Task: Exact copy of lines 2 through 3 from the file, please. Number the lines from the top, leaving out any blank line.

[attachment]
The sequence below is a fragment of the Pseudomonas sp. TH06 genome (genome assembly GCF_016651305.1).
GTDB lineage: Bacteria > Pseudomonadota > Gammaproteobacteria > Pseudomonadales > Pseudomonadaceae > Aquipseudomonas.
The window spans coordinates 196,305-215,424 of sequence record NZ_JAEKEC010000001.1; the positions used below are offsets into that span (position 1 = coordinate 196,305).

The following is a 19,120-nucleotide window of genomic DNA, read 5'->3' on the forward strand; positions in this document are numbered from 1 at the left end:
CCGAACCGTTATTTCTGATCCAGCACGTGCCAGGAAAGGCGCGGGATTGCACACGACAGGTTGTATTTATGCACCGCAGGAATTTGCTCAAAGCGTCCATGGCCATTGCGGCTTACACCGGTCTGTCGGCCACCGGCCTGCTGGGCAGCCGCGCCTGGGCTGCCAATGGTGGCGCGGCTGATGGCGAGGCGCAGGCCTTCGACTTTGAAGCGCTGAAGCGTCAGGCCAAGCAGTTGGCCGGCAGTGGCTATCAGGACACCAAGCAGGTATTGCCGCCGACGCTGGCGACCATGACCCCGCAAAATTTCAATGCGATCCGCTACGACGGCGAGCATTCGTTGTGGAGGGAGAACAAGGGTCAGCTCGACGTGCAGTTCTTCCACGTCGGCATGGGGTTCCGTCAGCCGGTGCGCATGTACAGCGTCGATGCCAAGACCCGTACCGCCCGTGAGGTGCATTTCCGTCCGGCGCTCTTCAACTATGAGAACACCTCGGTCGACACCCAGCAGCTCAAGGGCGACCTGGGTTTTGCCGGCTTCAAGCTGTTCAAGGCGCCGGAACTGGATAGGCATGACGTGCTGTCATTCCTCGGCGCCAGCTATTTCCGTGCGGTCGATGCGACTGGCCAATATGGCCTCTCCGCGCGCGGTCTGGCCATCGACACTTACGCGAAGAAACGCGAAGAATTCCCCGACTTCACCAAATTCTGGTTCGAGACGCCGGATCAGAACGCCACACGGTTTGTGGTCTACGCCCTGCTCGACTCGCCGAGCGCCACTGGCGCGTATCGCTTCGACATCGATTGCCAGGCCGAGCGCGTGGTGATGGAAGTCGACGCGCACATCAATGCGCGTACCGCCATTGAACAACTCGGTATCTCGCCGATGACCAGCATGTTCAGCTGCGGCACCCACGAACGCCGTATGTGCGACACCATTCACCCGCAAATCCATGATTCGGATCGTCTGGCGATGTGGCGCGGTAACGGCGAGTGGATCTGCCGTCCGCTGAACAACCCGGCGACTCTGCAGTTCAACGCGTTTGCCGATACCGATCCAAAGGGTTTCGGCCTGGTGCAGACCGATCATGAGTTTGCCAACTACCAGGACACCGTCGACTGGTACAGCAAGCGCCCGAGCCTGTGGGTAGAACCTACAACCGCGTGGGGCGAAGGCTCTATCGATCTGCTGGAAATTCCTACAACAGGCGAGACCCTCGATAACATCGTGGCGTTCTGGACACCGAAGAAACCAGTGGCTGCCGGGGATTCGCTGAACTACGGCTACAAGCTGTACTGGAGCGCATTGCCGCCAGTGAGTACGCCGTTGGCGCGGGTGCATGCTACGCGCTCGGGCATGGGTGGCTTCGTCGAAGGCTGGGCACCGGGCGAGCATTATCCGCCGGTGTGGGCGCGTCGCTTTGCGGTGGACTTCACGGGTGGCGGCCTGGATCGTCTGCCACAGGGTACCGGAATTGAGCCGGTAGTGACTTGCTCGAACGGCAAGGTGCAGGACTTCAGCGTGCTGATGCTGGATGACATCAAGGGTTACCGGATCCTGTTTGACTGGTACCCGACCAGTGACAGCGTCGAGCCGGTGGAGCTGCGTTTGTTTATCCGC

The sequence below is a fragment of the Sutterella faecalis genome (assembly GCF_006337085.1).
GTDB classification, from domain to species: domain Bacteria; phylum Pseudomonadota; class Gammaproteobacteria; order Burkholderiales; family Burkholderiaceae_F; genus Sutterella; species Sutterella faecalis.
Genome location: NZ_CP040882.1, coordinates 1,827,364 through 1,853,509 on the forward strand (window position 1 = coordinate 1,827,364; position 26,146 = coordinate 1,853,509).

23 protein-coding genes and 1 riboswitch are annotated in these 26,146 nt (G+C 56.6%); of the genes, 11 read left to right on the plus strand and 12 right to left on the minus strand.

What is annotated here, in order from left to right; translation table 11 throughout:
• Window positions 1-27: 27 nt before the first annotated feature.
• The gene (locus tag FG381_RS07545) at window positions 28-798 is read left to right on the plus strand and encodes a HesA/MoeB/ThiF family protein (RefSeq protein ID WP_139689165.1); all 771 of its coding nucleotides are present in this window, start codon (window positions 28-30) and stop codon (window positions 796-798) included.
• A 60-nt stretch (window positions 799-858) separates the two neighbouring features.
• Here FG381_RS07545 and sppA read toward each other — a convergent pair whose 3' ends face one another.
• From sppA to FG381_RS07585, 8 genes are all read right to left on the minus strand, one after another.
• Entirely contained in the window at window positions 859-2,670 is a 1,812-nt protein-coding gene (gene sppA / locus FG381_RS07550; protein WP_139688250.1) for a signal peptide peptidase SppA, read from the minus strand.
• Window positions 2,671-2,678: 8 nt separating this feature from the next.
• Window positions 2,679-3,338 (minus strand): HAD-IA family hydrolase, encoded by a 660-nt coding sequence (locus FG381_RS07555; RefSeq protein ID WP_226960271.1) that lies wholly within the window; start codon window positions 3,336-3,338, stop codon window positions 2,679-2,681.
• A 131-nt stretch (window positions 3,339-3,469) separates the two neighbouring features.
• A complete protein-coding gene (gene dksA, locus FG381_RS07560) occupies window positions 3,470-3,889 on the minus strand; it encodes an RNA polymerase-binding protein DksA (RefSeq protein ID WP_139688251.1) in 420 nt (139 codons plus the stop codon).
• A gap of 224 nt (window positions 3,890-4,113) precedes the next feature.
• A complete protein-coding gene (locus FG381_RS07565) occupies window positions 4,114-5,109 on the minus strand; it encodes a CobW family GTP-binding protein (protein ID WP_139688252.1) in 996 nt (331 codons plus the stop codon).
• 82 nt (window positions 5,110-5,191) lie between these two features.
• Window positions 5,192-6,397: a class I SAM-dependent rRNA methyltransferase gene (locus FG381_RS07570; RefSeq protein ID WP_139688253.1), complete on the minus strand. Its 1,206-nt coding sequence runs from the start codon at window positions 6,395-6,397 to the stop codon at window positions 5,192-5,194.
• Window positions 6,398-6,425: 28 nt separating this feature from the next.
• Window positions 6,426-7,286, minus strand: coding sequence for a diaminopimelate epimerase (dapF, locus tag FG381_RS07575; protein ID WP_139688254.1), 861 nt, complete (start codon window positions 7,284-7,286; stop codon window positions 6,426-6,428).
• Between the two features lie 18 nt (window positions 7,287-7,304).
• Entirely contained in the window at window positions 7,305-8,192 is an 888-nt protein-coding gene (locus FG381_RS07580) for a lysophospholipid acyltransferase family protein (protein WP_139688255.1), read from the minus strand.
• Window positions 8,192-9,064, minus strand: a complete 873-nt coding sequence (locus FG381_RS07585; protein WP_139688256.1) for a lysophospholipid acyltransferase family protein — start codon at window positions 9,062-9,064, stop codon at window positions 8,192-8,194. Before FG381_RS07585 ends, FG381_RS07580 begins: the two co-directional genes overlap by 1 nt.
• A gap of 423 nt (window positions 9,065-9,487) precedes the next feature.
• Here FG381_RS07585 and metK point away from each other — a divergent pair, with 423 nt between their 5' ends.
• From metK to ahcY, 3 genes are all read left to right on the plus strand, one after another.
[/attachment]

GTDB lineage: Bacteria > Pseudomonadota > Gammaproteobacteria > Pseudomonadales > Pseudomonadaceae > Aquipseudomonas.
The window spans coordinates 196,305-215,424 of sequence record NZ_JAEKEC010000001.1; the positions used below are offsets into that span (position 1 = coordinate 196,305).